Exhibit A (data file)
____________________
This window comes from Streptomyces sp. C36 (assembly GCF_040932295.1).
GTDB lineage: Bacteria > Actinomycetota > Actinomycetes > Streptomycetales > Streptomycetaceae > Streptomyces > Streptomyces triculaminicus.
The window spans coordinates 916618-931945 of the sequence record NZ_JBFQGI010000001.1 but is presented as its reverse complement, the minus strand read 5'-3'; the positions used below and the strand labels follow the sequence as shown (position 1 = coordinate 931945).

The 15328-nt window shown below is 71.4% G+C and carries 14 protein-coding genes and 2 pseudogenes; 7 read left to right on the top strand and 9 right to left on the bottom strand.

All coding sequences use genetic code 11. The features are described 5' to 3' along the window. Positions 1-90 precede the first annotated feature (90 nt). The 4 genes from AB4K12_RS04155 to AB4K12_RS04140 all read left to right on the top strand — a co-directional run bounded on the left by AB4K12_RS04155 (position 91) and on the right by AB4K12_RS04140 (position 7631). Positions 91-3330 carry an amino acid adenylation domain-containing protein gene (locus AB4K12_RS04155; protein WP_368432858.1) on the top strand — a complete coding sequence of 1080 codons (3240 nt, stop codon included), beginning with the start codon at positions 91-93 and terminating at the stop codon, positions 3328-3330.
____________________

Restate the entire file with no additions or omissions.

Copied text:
This window comes from Streptomyces sp. C36 (assembly GCF_040932295.1).
GTDB lineage: Bacteria > Actinomycetota > Actinomycetes > Streptomycetales > Streptomycetaceae > Streptomyces > Streptomyces triculaminicus.
The window spans coordinates 916618-931945 of the sequence record NZ_JBFQGI010000001.1 but is presented as its reverse complement, the minus strand read 5'-3'; the positions used below and the strand labels follow the sequence as shown (position 1 = coordinate 931945).

The 15328-nt window shown below is 71.4% G+C and carries 14 protein-coding genes and 2 pseudogenes; 7 read left to right on the top strand and 9 right to left on the bottom strand.

All coding sequences use genetic code 11. The features are described 5' to 3' along the window. Positions 1-90 precede the first annotated feature (90 nt). The 4 genes from AB4K12_RS04155 to AB4K12_RS04140 all read left to right on the top strand — a co-directional run bounded on the left by AB4K12_RS04155 (position 91) and on the right by AB4K12_RS04140 (position 7631). Positions 91-3330 carry an amino acid adenylation domain-containing protein gene (locus AB4K12_RS04155; protein WP_368432858.1) on the top strand — a complete coding sequence of 1080 codons (3240 nt, stop codon included), beginning with the start codon at positions 91-93 and terminating at the stop codon, positions 3328-3330.